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The IRA in Britain, 1919-1923'In the Heart of Enemy Lines'$
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Gerard Noonan

Print publication date: 2014

Print ISBN-13: 9781781380260

Published to University Press Scholarship Online: September 2014

DOI: 10.5949/liverpool/9781781380260.001.0001

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date: 13 December 2017

Truce, Treaty and Dissension, July 1921–June 1922

Truce, Treaty and Dissension, July 1921–June 1922

Chapter:
(p.186) Chapter 4 Truce, Treaty and Dissension, July 1921–June 1922
Source:
The IRA in Britain, 1919-1923
Author(s):

Gerard Noonan

Publisher:
Liverpool University Press
DOI:10.5949/liverpool/9781781380260.003.0006

This chapter deals with the trials of the republican movement in Britain during the eleven-and-a-half months that elapsed between the end of the war of independence and the outbreak of the civil war. Problems experienced by the IRA during this period are explored: Volunteers suffered unemployment, tensions existed in the movement in London and insubordination rocked the Scottish Brigade. Nevertheless, gunrunning continued as usual and plans were made for the resumption of hostilities in the event of the peace talks between the British government and Sinn Féin collapsing. In fact, however, the negotiations led to an agreement, the treaty. The arguments of people closely associated with events in Britain in favour and against the treaty are noted. The dissension among republicans in Britain is traced and continued gun-smuggling is studied. The assassination of Conservative MP Sir Henry Wilson in June 1922 by two members of the London IRA is examined in detail. The author concludes that the killing hastened the outbreak of the civil war in Ireland but did not cause it.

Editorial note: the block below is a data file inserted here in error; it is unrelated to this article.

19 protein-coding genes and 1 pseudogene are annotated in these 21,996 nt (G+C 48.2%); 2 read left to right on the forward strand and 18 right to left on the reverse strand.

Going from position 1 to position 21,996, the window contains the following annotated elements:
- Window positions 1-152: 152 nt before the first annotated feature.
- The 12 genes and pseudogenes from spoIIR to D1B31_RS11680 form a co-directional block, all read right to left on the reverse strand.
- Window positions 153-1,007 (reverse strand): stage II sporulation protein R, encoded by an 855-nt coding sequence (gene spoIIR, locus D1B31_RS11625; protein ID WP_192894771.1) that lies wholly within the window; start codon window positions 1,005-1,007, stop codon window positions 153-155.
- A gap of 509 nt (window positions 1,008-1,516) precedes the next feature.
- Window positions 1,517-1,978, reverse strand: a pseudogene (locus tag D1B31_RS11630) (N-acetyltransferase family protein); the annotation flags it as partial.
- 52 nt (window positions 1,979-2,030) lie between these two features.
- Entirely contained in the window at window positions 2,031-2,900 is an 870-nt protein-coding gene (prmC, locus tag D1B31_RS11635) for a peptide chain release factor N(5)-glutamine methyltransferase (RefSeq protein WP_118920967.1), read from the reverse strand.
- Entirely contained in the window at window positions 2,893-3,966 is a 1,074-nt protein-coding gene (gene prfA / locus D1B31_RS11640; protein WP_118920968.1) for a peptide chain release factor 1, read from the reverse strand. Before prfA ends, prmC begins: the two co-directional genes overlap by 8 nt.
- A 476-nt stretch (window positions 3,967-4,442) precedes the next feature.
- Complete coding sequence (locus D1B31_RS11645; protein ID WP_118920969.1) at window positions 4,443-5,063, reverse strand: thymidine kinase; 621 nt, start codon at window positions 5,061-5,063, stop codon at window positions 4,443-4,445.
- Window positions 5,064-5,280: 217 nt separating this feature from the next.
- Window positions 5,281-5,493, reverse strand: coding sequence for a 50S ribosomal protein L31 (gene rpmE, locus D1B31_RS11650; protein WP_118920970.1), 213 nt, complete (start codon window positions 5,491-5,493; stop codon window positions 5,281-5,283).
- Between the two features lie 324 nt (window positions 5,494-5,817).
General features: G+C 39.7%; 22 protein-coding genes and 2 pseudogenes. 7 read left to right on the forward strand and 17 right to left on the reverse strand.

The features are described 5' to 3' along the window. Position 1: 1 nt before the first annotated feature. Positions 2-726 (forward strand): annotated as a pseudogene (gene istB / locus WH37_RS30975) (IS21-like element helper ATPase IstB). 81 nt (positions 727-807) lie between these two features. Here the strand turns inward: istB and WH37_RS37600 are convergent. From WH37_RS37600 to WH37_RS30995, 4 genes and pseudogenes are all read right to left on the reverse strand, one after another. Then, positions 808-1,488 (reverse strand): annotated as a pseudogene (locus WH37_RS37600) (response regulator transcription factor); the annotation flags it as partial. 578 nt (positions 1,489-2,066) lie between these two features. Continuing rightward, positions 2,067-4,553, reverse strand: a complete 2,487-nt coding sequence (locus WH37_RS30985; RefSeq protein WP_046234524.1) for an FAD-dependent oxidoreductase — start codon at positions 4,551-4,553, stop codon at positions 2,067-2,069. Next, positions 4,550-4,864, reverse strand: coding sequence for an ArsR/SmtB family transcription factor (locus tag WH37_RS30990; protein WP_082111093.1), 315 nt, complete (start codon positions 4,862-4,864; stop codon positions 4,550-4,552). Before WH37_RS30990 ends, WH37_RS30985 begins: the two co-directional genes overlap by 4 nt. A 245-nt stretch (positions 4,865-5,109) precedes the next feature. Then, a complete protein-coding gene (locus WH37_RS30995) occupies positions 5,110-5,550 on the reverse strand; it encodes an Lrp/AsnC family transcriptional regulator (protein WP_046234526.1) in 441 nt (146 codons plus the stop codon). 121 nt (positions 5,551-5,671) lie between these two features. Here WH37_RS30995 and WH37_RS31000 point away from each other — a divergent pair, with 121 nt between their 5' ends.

Keywords:   Cumann na mBan, Gunrunning, Hostilities, Irish Republican Army, Sir Henry Wilson, The Treaty, Unemployment

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